Go ahead and call me a cheater, but the vast majority of Amazon's (AMZN 4.50%) sales are derived from its e-commerce segment, which in my view, very much makes it a retail play. In fact, according to eMarketer last June, Amazon is responsible for approximately 38% of all e-commerce in the United States.
Just how dominant is Amazon's retail segment? Here are some of the more interesting Amazon e-commerce statistics, which, as you might imagine, are constantly evolving:
- Close to a third of all Americans have a Prime membership, with Prime members spending well over $1,000 a year, on average.
- Inclusive of its Marketplace sellers, Amazon has roughly 350 million products to offer consumers.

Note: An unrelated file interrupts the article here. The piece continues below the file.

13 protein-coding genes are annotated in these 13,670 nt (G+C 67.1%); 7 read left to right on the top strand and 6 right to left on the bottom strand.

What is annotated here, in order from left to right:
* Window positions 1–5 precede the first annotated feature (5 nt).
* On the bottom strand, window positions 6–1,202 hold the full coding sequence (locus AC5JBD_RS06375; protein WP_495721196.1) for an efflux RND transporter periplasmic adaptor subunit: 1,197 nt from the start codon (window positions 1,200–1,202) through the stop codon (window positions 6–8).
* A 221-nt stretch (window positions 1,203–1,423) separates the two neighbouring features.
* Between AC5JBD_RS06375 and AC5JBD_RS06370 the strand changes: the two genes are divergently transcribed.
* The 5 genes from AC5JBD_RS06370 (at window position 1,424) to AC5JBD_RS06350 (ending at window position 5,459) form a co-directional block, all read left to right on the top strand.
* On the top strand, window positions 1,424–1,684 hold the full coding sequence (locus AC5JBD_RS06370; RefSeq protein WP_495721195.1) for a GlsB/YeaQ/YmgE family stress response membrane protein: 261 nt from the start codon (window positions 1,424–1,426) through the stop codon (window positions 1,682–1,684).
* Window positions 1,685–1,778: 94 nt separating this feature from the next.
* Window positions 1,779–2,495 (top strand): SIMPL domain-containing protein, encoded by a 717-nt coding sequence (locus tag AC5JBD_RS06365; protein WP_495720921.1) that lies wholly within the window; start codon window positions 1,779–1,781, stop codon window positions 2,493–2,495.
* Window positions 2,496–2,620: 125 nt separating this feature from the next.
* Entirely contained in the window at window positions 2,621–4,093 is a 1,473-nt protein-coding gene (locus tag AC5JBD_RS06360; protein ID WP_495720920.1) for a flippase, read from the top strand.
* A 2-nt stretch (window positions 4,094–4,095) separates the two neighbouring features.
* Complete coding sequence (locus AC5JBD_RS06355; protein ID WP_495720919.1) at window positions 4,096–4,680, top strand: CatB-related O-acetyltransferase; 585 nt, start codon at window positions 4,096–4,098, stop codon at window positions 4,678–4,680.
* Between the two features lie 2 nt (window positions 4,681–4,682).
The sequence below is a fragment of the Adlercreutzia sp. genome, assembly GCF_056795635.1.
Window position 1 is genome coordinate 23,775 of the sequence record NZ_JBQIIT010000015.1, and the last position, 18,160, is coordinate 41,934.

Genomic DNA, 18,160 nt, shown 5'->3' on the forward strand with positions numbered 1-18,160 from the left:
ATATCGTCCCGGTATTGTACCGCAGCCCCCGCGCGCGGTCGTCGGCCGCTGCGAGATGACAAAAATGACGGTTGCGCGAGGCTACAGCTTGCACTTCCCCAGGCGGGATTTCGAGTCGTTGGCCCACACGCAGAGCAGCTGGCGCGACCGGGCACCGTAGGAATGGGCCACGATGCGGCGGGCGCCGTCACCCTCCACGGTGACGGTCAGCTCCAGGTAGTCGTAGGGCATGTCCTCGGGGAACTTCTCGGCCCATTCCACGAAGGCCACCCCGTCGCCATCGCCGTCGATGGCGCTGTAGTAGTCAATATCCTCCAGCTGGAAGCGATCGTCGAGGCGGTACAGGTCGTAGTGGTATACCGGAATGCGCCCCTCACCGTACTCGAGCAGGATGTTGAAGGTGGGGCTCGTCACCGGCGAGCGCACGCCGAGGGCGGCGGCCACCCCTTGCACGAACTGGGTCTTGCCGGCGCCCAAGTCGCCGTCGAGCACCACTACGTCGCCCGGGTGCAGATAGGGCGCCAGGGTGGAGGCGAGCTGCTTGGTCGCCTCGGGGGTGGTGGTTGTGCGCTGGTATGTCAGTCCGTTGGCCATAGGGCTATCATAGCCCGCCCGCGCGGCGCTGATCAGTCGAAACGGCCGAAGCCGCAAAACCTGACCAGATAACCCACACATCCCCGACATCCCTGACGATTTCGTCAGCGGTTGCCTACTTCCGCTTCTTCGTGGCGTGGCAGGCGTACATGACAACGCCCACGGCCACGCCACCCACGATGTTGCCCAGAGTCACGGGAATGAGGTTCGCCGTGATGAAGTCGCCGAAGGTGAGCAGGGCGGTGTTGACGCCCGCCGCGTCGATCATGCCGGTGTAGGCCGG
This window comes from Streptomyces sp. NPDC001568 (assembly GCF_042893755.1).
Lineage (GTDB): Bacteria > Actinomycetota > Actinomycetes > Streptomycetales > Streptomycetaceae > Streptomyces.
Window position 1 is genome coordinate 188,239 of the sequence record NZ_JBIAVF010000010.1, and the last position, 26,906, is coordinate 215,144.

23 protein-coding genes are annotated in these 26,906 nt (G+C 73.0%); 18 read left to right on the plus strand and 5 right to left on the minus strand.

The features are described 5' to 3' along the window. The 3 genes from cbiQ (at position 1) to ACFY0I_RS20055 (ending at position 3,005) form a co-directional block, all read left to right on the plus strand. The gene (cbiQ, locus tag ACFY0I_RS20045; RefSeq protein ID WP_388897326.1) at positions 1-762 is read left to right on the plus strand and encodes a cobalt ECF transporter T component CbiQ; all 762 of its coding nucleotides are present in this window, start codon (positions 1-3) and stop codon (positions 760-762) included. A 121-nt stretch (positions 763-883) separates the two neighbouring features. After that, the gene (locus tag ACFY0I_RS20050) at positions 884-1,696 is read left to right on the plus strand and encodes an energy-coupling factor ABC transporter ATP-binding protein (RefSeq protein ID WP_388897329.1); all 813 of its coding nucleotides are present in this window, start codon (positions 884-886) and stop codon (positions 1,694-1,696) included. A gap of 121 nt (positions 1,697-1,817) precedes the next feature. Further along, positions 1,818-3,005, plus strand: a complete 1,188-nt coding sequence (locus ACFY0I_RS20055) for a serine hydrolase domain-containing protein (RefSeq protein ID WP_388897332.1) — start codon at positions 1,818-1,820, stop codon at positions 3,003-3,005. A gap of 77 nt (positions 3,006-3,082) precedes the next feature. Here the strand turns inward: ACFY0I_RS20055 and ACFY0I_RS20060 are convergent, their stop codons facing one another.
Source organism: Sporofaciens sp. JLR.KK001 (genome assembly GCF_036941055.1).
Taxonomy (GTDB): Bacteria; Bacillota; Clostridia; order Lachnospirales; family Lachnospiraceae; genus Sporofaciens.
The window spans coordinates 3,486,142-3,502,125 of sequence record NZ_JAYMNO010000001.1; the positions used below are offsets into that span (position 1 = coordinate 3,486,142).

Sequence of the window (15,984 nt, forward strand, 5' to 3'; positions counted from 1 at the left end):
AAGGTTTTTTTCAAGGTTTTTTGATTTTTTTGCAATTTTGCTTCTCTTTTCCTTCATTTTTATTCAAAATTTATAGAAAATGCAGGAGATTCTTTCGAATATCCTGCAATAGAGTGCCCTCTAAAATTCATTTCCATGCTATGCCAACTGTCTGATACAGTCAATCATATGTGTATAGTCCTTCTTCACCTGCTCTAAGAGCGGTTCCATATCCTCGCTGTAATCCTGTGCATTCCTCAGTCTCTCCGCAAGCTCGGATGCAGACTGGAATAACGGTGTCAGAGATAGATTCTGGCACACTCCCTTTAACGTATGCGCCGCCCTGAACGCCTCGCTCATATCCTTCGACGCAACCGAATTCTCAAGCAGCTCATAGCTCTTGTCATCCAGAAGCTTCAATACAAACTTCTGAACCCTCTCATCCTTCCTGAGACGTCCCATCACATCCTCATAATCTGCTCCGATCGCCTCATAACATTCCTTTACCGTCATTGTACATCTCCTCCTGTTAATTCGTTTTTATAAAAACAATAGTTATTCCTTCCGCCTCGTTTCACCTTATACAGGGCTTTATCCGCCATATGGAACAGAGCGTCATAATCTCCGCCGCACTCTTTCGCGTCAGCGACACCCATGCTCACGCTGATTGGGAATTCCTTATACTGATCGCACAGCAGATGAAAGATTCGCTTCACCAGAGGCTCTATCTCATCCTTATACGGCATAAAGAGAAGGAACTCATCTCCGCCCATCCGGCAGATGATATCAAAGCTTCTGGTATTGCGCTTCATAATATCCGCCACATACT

- According to com, Amazon is nearing almost $300,000 in sales per minute with its e-commerce platform.
What's more, with over 150 million Prime members worldwide, Amazon is able to use the fees from these memberships to boost its thin retail margins and undercut brick-and-mortar retailers to drive additional business. It also doesn't hurt that Prime tends to keep consumers loyal and within its ecosystem of products.
As you might also be aware, owning Amazon stock means having exposure to its fast-growing cloud-services business, Amazon Web Services (AWS). Think of AWS as retail for the cloud infrastructure space. Since the end of 2018, AWS has grown from 11% total sales to 13.5% of total sales in the recently ended first quarter. AWS's cloud margins run circles around retail margins, which means Amazon's cash flow is going to shoot to the moon in the years to come.
The growth of AWS, along with its e-commerce dominance, make Amazon a no-brainer retail stock to buy.